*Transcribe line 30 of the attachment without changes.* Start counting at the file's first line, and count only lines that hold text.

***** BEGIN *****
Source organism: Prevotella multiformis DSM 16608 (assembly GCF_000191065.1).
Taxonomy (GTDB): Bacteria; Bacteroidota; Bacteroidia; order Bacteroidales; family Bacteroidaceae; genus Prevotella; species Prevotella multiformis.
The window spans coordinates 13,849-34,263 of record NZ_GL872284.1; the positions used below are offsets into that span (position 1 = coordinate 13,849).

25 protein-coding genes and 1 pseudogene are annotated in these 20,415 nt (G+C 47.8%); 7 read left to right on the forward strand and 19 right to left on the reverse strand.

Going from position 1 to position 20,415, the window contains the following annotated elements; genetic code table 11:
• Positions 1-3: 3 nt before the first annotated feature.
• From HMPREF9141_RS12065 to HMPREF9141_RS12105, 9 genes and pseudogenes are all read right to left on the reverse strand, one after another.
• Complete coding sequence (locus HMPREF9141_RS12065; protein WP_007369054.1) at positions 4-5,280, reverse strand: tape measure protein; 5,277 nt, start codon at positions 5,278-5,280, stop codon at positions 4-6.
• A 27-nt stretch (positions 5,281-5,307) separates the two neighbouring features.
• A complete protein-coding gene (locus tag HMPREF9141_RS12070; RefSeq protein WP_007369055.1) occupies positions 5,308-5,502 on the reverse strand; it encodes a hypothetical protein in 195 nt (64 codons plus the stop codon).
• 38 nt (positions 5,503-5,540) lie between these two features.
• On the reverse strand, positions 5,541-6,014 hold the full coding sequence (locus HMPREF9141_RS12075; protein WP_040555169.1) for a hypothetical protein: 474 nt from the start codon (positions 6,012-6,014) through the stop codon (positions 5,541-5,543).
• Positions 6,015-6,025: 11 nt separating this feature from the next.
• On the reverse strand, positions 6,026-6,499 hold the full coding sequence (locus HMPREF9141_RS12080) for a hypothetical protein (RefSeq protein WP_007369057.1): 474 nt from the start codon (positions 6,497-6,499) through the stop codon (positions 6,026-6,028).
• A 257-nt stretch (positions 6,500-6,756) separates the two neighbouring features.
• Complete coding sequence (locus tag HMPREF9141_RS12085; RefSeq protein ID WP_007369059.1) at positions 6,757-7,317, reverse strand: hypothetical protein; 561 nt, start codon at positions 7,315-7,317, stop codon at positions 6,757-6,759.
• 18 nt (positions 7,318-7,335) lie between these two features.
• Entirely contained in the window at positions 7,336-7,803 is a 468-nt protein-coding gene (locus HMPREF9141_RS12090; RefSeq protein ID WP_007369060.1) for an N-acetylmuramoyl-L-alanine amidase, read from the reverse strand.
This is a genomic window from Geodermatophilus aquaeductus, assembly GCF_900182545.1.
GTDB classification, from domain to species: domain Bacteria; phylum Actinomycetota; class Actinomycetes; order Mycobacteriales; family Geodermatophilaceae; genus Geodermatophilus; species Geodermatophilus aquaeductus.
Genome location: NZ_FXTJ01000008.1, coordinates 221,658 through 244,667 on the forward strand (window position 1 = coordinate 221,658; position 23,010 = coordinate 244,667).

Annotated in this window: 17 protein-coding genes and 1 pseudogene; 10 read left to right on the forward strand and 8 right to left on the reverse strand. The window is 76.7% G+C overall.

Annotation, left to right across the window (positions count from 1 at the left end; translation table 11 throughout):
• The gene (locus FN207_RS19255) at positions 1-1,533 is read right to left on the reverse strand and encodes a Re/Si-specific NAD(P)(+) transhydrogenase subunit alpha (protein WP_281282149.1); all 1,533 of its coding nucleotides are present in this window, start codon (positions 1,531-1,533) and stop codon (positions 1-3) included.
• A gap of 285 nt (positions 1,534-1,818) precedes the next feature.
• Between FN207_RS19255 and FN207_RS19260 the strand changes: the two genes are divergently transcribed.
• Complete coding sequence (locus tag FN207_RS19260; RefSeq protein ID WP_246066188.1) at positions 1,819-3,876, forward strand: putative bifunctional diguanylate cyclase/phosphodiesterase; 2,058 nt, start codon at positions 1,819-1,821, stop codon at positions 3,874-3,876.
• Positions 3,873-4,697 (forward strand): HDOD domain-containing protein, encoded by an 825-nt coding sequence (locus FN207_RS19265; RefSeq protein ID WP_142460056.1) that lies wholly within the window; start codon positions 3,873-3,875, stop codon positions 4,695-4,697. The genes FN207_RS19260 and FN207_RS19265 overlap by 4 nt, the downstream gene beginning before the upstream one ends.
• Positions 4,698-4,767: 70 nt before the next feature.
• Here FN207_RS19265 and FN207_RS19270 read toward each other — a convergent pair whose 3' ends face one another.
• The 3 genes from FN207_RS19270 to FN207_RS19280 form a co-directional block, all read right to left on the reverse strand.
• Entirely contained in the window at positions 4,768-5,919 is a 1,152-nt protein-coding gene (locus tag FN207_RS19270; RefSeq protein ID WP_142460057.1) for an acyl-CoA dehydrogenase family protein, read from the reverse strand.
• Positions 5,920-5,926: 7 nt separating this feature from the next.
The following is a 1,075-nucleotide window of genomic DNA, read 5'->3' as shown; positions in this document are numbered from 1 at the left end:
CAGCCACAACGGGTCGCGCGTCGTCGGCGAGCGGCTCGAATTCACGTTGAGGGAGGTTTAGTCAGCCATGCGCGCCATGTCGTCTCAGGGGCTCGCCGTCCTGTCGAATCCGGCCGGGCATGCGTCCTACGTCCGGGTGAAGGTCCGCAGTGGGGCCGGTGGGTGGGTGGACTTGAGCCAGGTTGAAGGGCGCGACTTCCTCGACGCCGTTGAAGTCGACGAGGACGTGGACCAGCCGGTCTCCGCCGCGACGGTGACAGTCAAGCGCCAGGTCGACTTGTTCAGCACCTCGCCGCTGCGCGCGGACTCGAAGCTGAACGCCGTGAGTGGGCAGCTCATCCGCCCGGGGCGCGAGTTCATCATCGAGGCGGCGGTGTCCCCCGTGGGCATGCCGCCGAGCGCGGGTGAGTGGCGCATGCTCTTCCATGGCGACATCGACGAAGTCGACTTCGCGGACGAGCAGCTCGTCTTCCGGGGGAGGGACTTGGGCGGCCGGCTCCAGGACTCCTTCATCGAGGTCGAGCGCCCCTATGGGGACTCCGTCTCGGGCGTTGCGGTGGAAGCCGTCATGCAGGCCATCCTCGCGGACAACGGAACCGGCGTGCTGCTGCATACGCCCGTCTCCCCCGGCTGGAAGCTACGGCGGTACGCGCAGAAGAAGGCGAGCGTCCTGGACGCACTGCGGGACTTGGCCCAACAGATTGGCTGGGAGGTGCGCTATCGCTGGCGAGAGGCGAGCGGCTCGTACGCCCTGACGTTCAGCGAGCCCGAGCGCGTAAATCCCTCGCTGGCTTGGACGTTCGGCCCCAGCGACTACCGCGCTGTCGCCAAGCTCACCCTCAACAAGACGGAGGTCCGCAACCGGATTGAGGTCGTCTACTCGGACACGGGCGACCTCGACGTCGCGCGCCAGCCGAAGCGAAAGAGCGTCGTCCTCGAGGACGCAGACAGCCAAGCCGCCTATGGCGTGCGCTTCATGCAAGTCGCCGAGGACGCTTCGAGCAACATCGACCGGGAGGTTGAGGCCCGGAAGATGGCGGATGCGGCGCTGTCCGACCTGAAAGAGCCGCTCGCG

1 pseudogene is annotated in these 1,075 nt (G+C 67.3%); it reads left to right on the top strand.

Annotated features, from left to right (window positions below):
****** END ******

• Here FN207_RS19265 and FN207_RS19270 read toward each other — a convergent pair whose 3' ends face one another.